A stunning piece of road, which will seduce you for nine straight kilometers. Well, straight is not exactly the right word to describe this ever-crinkling marvel. When riding this one you’ll probably spontaneously turn around to ride it again. We did at least. Several times. And then again. If you ride it from east to west, the Miradouro da Rocha - a small parking lot along the way - will spoil you with the most stunning views over the mountain flanks and the underlying valley.

On the summit, you’ll spot the Torre, which adds 7 meters in height to the Serra da Estrela, taking the summit to exactly 2.000 meters. Coincidence? Nah… Literally translated, Torre means Tower, and that’s exactly what it is: a tower that marks the highest point in Portugal. On the mainland at least, because if you take the Portuguese archipelagos into consideration, Mount Pico, on the island of Pico in the Azores, is the highest point of Portugal overall at 2.351 meters. Another free point for your next pub quiz. You’re very welcome.

Arrabida Top Road

If you’re looking for one of the most beautiful spots of Portugal, look no further: the Serra da Arrabida - between Sesimbra and Setubal, just south of Lisbon -  has got everything and more you could wish for. Lush hills lined with vineyards, idyllic beaches, jagged rocks, and steep peaks are abruptly cut off by the ocean, to form towering cliffs. A truly stunning sight.

And even better: the Arrabida Natural Park has some great views and brilliant roads too. One of the best is perched right on top - needless to say, the views are truly dramatic and, as long as you avoid riding here during the holiday season, traffic is almost entirely absent. ​​​​​

Three Roads in the Algarve

Aah, the amazing Algarve! It was in this southernmost region of Portugal, the Portuguese sailed off on the epic journey that led them to discover the unknown parts of the world. A place with - eh - shiploads of history, and a sun-soaked climate, which makes you feel at home from the moment you arrive: infinite stretches of sandy beaches, gold-colored cliffs and a ton of small coves sheltered by the rocks.

The ocean, painted in every shade of blue known to man, will lure you to at least dip your feet, although there are great surfing spots galore along the coastline. But the part motorcyclists will like even more is the fact that this part of Portugal too is spotted with mountains, of which we know for a fact there aren’t too many kilometers running straightforward. Just the way we like it.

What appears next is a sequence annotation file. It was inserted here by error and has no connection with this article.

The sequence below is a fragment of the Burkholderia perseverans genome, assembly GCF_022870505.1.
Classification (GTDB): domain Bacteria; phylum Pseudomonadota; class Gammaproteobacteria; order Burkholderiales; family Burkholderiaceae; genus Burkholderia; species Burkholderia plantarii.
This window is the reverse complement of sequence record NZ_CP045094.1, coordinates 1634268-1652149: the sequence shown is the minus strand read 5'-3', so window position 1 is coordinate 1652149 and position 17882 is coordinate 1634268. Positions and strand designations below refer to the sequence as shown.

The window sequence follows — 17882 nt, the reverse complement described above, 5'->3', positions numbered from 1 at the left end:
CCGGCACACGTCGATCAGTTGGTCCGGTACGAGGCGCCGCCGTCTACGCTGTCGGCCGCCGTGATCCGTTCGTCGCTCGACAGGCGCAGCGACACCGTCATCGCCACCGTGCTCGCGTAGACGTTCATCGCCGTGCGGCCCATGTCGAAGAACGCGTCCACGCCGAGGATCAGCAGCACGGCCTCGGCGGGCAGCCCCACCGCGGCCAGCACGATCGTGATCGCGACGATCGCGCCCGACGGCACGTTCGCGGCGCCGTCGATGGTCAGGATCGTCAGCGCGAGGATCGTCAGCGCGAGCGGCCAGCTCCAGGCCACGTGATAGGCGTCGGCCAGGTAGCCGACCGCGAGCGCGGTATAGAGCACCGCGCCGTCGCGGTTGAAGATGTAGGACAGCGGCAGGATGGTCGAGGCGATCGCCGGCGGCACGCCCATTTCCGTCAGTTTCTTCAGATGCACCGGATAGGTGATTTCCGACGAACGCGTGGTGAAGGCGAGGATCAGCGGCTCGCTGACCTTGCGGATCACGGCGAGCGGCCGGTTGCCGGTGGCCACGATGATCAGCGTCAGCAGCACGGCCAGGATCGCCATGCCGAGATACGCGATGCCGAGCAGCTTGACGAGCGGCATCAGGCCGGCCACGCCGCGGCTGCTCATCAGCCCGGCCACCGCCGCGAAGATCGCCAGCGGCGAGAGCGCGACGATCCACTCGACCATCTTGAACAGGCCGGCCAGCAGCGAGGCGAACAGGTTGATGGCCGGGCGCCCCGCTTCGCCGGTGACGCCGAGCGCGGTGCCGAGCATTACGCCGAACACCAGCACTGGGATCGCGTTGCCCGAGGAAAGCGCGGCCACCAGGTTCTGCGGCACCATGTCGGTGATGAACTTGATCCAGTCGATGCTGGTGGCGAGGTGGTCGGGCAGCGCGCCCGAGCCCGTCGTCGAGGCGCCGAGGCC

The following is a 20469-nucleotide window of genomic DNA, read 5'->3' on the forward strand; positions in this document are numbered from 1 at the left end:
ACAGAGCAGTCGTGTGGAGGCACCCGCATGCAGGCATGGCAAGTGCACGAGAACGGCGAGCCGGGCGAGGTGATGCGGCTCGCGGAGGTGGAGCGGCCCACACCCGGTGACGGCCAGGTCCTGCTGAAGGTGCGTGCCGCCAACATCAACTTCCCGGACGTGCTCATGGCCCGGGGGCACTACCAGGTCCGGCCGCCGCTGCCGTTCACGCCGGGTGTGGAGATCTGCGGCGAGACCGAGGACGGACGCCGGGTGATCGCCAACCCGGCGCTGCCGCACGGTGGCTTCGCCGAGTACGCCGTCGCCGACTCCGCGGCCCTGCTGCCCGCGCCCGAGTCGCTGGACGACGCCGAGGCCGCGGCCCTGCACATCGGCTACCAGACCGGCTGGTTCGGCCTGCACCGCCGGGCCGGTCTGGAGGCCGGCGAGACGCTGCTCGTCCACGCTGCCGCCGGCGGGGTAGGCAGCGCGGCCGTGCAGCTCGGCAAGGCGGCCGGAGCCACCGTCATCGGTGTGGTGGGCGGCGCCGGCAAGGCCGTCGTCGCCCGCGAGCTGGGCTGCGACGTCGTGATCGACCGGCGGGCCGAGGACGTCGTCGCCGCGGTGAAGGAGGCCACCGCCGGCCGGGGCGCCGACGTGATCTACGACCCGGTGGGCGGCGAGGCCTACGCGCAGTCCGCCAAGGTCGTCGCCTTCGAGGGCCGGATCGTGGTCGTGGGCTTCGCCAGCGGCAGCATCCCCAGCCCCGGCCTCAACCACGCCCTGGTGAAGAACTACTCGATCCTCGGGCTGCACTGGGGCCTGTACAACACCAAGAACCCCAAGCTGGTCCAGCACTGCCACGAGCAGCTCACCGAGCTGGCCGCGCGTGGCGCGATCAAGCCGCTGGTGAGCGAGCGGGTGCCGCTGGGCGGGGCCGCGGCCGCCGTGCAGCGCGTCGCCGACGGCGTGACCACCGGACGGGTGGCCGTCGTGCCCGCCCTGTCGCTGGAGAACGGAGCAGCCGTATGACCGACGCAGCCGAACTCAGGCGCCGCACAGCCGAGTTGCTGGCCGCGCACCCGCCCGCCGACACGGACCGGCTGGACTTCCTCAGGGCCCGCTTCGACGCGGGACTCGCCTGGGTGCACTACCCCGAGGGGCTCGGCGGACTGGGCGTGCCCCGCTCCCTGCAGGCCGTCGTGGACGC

Don’t forget to take a break in one of the Algarve’s magnificent cities along the way: Silves still breathes its Arab past, while Lagos is a portal towards the times of the great discoveries and Faro has a historic center of astonishing beauty. More into a party? Then the rather busy Portimão and Albufeira will definitely get you going. Either way, the Algarve is worth discovering. 

N397 from Palheirinhos to Alcaria do Cume

Take for instance the N397, which kicks off in the stunning village of Tavira. This one is nicknamed the ‘Venice of the Algarve’, with its eye-watering beautiful bridges over the Gilão River, and its rather bizarre anchor cemetery on the Praia do Barril. Well worth a detour, any time of the year.

The part we’ve selected, however, runs from Palheirinhos - 10 kilometers further inland - to Alcaria do Cume. The latter being a mountain which towers 527 meters above sea level, stunning you with marvelous views in any direction. Whatever you do, though, keep one eye on the road:  the state of the asphalt can change suddenly, and we don’t mean in a good way…

N266 from Nave Redonda to Porto de Lagos

If you don’t care for the views too much, but prefer a nice flow during your rides, then the N266 from Nave Redonda to Porto de Lagos will put a smile on your face. Let’s say the eucalyptus trees bordering this Road are blocking the view quite frequently.

But the 36 kilometers of nearly perfect asphalt and fast sweeping corners will make up for that in the blink of an eye. The first part, from Nave Redonda to Monchique is the pearl in this crown and is a much-appreciated classic during motorcycle press tests in the region. We’ve counted well over 100 corners on this part - not even half of the entire length - and altimeters galore, and not even the slightest hint of oncoming traffic. One to enjoy over and over again.

Tiny road from Salir to Ameixial

How the hell did we end up here? Well, we’re not sure, but let's say being lost isn’t always a bad thing. At the time we took out our camera on this magnificent 20-kilometer long treat, we were welcomed by an amazing view, with a few shy sun rays stinging through the dense fog which was draped all over the surrounding mountain range.

The road itself treated us to a very pleasant ride - not amazing, but with a certain flow - and there was no living soul to be seen. Oh, do we love the smell of solitude in the morning! 


Where next?

Explore the best roads & POI's around and plan your next trip based on those roads.